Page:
Once you’ve gone through the author’s red flags and determined that your idea is likely to succeed at scale, it’s time to put your ideas into action. As you scale your idea, List recommends a few strategies to help give your idea its best chance to scale successfully: Set the right incentives, avoid the sunk cost fallacy, and build a positive organizational culture.

Incentivize to Win

List’s first strategy for successful scaling is setting the right incentives to motivate your team. List argues that incentives are a more effective focus than leadership style or personality when it comes to managing your workforce at scale. It’s better to focus on incentives than leadership style because as we’ve learned, talented individuals don’t scale, making it impossible to replicate the unique qualities of gifted leaders across your organization. However, incentives are much more easily scaled as blanket policies across your organization.

List recommends taking advantage of loss aversion when setting incentives. According to List, people are generally more motivated by their fear of loss than by their desire to gain. To take advantage of this element of human nature, pay out performance bonuses for a given period of time before the period begins, letting employees know that they’ll have to repay the bonus if they don’t hit their targets. When employees get the incentive up front, they’ll be more motivated to work hard to keep it, thanks to loss aversion.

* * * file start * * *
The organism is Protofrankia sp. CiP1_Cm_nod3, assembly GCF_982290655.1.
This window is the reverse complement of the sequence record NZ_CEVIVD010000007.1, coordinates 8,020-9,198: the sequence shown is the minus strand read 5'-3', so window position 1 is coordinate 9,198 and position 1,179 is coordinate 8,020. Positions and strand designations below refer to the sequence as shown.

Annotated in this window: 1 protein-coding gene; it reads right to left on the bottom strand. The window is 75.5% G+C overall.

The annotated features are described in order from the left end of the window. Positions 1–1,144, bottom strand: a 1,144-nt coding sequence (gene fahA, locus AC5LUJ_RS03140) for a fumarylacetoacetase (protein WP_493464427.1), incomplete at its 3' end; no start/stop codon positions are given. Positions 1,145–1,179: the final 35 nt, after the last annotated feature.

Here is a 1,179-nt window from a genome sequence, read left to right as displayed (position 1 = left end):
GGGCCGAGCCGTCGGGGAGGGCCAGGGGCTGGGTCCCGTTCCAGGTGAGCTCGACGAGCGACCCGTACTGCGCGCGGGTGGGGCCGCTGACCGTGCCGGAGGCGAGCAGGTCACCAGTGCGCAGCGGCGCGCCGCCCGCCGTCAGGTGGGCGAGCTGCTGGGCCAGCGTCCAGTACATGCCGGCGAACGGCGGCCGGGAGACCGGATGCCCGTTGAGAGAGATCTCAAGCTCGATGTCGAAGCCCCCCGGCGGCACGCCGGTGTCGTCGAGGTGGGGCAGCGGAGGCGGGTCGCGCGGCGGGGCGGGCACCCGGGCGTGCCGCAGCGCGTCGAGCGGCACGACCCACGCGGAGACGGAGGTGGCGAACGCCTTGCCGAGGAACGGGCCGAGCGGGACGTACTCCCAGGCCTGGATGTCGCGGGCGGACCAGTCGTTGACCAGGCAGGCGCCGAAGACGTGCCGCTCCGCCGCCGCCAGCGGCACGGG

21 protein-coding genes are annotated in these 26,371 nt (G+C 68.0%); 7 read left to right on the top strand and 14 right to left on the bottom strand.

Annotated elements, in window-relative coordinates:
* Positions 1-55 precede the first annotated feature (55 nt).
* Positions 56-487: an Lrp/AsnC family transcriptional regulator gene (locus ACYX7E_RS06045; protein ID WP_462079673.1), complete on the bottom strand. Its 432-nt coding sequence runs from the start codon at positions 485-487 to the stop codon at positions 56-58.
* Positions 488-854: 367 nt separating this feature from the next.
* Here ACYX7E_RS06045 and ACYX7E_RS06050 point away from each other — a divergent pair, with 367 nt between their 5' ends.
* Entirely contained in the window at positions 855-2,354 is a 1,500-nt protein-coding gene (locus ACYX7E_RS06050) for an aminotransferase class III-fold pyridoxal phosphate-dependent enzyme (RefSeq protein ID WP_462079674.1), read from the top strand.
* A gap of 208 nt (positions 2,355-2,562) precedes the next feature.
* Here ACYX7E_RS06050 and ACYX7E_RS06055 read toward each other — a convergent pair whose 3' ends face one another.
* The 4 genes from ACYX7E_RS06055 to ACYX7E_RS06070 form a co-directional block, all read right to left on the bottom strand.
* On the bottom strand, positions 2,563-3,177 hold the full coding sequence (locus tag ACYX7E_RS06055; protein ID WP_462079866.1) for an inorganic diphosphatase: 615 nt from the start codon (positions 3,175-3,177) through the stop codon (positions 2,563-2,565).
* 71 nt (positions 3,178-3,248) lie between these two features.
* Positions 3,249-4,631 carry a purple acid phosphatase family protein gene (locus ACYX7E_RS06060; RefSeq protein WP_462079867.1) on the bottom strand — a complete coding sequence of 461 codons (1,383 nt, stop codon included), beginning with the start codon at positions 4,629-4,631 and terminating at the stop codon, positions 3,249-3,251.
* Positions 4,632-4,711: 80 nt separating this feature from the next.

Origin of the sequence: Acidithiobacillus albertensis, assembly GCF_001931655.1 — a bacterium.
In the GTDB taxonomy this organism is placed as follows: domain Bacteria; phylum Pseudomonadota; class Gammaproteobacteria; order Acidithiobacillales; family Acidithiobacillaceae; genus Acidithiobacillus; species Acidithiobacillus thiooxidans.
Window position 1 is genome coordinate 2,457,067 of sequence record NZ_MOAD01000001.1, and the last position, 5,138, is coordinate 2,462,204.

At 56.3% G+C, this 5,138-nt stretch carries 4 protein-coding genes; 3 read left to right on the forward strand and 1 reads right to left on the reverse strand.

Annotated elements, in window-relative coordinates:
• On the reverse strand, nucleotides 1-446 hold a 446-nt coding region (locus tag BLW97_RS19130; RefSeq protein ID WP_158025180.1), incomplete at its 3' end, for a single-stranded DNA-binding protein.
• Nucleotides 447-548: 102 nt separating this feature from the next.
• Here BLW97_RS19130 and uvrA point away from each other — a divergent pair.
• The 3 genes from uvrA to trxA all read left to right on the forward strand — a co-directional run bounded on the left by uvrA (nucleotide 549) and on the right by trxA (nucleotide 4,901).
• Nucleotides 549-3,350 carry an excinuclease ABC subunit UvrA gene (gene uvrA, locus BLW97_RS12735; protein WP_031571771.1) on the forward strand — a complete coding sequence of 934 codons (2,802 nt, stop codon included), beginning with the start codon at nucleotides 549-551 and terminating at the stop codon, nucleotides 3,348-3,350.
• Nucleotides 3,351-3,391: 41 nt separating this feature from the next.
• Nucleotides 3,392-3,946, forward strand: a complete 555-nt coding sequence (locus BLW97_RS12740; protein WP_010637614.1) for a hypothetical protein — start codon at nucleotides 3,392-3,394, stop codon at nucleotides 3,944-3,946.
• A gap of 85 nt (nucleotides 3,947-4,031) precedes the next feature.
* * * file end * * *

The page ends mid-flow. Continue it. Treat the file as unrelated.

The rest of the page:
According to List, social incentives can also be powerful motivational tools. As we learned when discussing List’s red flags for scaling, workplace social dynamics can impact performance. Social incentives make use of the interpersonal factors that motivate your employees. Specifically, List notes that people tend to work harder when they know that their performance is being monitored, in a phenomenon known as the Hawthorne effect. By letting your employees know that you’re tracking their performance, giving them clear targets, and offering them encouragement, you can take advantage of the Hawthorne effect to get the best out of your workforce.

Avoid the Sunk Cost Fallacy

In addition to offering the right incentives, as you scale your ideas up, List advises that you take steps to avoid succumbing to the sunk cost fallacy. The sunk cost fallacy is the human tendency to invest additional time and resources into failing projects in an attempt to salvage resources that have already been invested in the project. In these situations, you should pull out of the failing project, as doing so minimizes your losses and maximizes the time and resources you’ll be able to invest in more fruitful projects.